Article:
The Transformative Harpist

ek is eik coverAnne Vanschothorst, Ek Is Eik
(Big Round Records)
A Review
Dutch harpist Anne Vanschothorst fears
neither time nor space, luxuriating in vast
silences and in expanded moments that stretch a listener’s anticipation. On her most recent album, Ek Is Eik (Afrikaans for I Am Oak), she reveals herself as one of those
magicians—oh! I meant to type “musicians”—beyond categorization who can drop the
listener deep into a contemplative space of peace and restoration.

Three of the album’s 11 compositions, all originals, feature Vanschothorst solo, but on the other 8 tracks, she collaborates in duos and trios with musicians from different backgrounds—
classical, jazz, electronic—some of whom she’s never met. She composed and recorded all the pieces in her home studio and sent the tracks to her chosen collaborators: Saskia Laroo
(trumpet), Ernst Stolz (viola da gamba), Arthur Bont and Thijs de Melker (percussion and bass, respectively), and Bob van Luijt (credited as a cocomposer on two tracks, performing bass
samples, effects, and digi-orchestration).

The pieces were not necessarily written with these arrangements in mind, said Vanschothorst in a charming interview via Skype last month: “Most of the music is for me instant composing or improvisation. My harp pieces, I like to use them also as a harp solo. So for me, it’s some sort of music recycling when I add an arrangement, or a duet or something like that. I love space, I love silence in music. Those pieces have to work as a solo.” With “all the silence and space,” though, she knew they would work well with other instruments, too.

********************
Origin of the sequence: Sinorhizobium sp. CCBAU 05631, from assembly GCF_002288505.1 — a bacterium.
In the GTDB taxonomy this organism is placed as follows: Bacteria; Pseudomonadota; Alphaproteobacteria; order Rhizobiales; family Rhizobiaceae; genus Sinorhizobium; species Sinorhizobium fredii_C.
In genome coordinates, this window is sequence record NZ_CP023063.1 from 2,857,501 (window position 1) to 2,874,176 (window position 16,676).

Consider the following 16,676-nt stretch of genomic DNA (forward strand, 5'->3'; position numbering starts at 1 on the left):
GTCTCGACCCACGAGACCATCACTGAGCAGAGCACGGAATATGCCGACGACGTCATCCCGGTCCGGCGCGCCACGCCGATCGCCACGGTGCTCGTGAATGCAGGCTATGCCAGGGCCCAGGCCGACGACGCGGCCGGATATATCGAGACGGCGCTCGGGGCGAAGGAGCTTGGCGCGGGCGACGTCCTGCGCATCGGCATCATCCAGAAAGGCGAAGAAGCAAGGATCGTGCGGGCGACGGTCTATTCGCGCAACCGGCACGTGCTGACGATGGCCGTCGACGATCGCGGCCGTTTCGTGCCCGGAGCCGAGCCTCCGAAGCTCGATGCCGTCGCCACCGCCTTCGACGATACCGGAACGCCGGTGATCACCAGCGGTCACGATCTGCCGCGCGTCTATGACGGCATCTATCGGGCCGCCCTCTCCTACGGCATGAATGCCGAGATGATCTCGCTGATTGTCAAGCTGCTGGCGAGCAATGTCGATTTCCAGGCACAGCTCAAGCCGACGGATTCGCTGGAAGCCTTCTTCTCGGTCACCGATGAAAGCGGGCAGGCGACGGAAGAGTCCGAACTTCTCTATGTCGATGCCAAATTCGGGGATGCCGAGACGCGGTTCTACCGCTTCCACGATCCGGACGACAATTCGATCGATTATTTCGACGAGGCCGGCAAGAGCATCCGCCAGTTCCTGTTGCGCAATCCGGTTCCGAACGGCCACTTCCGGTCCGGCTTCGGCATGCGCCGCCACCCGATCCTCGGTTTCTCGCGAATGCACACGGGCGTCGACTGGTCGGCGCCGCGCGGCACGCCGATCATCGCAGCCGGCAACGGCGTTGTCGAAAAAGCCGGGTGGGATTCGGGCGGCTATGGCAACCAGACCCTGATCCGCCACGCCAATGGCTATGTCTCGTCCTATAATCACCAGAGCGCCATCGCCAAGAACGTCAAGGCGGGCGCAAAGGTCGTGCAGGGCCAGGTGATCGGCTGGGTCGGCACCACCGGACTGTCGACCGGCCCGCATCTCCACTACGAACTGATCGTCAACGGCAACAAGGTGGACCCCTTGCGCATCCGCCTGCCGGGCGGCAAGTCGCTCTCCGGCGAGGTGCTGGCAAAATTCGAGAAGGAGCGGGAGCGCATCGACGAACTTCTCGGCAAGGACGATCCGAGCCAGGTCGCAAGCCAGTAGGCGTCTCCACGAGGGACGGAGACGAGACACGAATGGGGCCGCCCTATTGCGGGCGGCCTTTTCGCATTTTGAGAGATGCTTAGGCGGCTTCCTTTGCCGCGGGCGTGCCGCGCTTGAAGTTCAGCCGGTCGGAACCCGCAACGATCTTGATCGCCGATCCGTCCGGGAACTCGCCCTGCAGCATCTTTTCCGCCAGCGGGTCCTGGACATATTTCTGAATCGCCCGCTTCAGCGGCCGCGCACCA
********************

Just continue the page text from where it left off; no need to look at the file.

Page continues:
The collaborators were given no instructions and only minimal preparation. Vanschothorst said that when she sent the opening track, “Where’s Mo?” to Laroo, “I believe I said to her, ‘My piece that I sent you sounds a bit like Satie. It’s a bit meditative.’ That’s it.”

Laroo did not want to hear the harp track before recording. Launching into her improvisation on the spot, Laroo contributed a beautifully spare line, stretching long vibratoless tones across the harp’s firmly plucked strings, which Vanschothorst allows to vibrate until they decay into near silence. Laroo later added the solo trumpet that introduces the track. “She’s from jazz, and the jazz world, they do instant music,” says Vanschothorst. “They do a lot of improvising, and that’s why I trusted her.”ANNEvanschothorst

Her trust in Laroo and the other collaborators was not misplaced. Each brings an expressive
virtuosity and unique sensibility to the project, and each respects the minimalistic approach of the harpist, who cites the influence of her favorite composers, Erik Satie and Arvo Pärt. Stolz’s searing viola da gamba on “Raven’s Departure;” the muted urgency of “When We Were Trees,” with bass and percussion accompaniment; the otherworldly digi-orchestration on “Here Once Stood Elms” that seems to conjure faeries—each contribution enlarges the harpist’s vision.

Vanschothorst plays with a confident virtuosity that fully animates the extraordinary (and for me, unexpected) breadth of her instrument’s expressiveness—from the ominous, percussive harp on “The Caged Owl” to the light-footed whimsicality of “Strange Bird.” She follows her
inspiration where it leads, skirting the classical, New Age, jazz, and minimalist genres but never giving herself over to any one of them entirely.

Commenting on the opening two tracks, “Where’s Mo?” and “Wandering,” Vanschothorst said, “Mo is someone who is a little bit lost, a little bit wandering around. It’s a journey. Sometimes I’m asking myself: ‘Am I on the right track? Am I following the right path?’ ” By album’s end, once we have managed to reawaken to the everyday from Vanschothorst’s magical realm, we have to answer: Yes, indeed. You are.

© 2014 Mel Minter. All rights reserved.

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